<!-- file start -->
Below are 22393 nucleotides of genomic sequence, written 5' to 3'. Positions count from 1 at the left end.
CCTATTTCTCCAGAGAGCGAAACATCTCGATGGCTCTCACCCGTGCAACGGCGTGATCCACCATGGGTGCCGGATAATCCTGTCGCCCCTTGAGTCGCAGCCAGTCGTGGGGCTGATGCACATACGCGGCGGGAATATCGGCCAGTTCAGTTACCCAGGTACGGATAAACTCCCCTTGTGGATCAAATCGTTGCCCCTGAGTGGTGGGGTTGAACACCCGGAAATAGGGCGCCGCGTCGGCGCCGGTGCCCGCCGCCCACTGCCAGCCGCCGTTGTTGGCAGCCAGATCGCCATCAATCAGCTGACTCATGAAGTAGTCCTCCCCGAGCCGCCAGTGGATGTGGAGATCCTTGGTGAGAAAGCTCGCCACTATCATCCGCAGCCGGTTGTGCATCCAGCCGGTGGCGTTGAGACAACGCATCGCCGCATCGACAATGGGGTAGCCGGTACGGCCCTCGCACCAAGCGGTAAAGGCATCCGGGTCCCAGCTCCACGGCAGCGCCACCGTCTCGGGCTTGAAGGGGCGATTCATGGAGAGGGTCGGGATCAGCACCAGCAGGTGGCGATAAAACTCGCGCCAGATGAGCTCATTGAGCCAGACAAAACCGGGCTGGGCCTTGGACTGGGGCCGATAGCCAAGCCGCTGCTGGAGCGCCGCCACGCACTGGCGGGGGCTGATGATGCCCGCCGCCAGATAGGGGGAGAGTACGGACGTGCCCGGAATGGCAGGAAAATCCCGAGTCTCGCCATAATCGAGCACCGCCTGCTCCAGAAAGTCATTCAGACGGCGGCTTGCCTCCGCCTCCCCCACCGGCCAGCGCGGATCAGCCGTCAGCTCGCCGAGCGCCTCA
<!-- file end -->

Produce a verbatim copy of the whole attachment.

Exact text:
Below are 22393 nucleotides of genomic sequence, written 5' to 3'. Positions count from 1 at the left end.
CCTATTTCTCCAGAGAGCGAAACATCTCGATGGCTCTCACCCGTGCAACGGCGTGATCCACCATGGGTGCCGGATAATCCTGTCGCCCCTTGAGTCGCAGCCAGTCGTGGGGCTGATGCACATACGCGGCGGGAATATCGGCCAGTTCAGTTACCCAGGTACGGATAAACTCCCCTTGTGGATCAAATCGTTGCCCCTGAGTGGTGGGGTTGAACACCCGGAAATAGGGCGCCGCGTCGGCGCCGGTGCCCGCCGCCCACTGCCAGCCGCCGTTGTTGGCAGCCAGATCGCCATCAATCAGCTGACTCATGAAGTAGTCCTCCCCGAGCCGCCAGTGGATGTGGAGATCCTTGGTGAGAAAGCTCGCCACTATCATCCGCAGCCGGTTGTGCATCCAGCCGGTGGCGTTGAGACAACGCATCGCCGCATCGACAATGGGGTAGCCGGTACGGCCCTCGCACCAAGCGGTAAAGGCATCCGGGTCCCAGCTCCACGGCAGCGCCACCGTCTCGGGCTTGAAGGGGCGATTCATGGAGAGGGTCGGGATCAGCACCAGCAGGTGGCGATAAAACTCGCGCCAGATGAGCTCATTGAGCCAGACAAAACCGGGCTGGGCCTTGGACTGGGGCCGATAGCCAAGCCGCTGCTGGAGCGCCGCCACGCACTGGCGGGGGCTGATGATGCCCGCCGCCAGATAGGGGGAGAGTACGGACGTGCCCGGAATGGCAGGAAAATCCCGAGTCTCGCCATAATCGAGCACCGCCTGCTCCAGAAAGTCATTCAGACGGCGGCTTGCCTCCGCCTCCCCCACCGGCCAGCGCGGATCAGCCGTCAGCTCGCCGAGCGCCTCA